Who We Are
Community Development Districts:
In 1984, the State Legislature passed the Uniform Community Development Act, and created Community Development Districts in the State of Florida. The intent of the legislation is to establish a growth management tool which ensured that growth paid for growth and provided incentive for planned community development. Unlike Special Act Districts which are created by the State Legislature, Chapter 190, Community Development Districts are created by either the local government or the Cabinet & Governor. Chapter 190, dictates the general and special powers available to Community Development Districts.
Special Districts including CDD's are the most common and numerous form of local government in the State, and provide a significant portion of both capital infrastructure and operations for residents in the State of Florida.
History of Special Districts in Florida:
Districts in the State date back as far as 1822 when Florida was still a territory. That same year when Tallahassee was established as a half-way point between the territory's only two cities of Pensacola and St. Augustine and Territorial legislators met and passed the Road, Highway, and Ferry Act of 1822 - establishing the importance of transportation in the State and authorizing the creation of the first Special Districts. Soon after Florida became a State, in 1854 the Legislature created the first Special District, to drain the Alachua Savannah, the District had a five-member commission and the authority to finance its activities by levying special assessments.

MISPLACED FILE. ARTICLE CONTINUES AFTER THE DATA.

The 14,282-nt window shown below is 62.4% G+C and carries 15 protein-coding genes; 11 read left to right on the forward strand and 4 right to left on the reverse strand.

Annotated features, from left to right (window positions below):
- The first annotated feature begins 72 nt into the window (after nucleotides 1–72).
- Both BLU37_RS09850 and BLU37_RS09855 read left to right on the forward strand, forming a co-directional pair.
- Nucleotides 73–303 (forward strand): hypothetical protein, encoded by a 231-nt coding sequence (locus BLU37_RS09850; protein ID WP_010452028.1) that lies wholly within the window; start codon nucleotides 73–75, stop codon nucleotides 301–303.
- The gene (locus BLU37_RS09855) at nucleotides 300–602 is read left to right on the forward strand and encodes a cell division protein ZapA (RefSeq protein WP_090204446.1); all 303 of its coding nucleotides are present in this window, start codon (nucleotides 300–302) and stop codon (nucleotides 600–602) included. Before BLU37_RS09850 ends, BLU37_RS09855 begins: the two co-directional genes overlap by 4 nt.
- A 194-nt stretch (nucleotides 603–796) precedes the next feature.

The popularity of special district to fund public works continued through the end of the 19th century as more settlers came to Florida. By the 1920's, the population had increased substantially in response to Florida's land boom. Many special districts were created to finance large engineering projects, some of which are still in existence today, such as the South Florida conservancy District and the Florida Inland Navigation District.
By the 1930's, the surge of new residents created the need for the first mosquito eradication district and other very specialized districts. After World War II, the baby boom and Florida's growing popularity created the need for a variety of new special districts, such as aviation authorities and hyacinth control districts. Soon, beach erosion, hospital, and fire control districts grew rapidly along with traditional road, bridge and drainage special districts.
Today, some form of special district covers the entire State of Florida and provide a myriad of services to Florida's growing population, and significantly contribute to the State's desire to manage and finance growth related activities through local forms of government, which maintain the State's low forms of taxation, such as no State Income Tax, etc.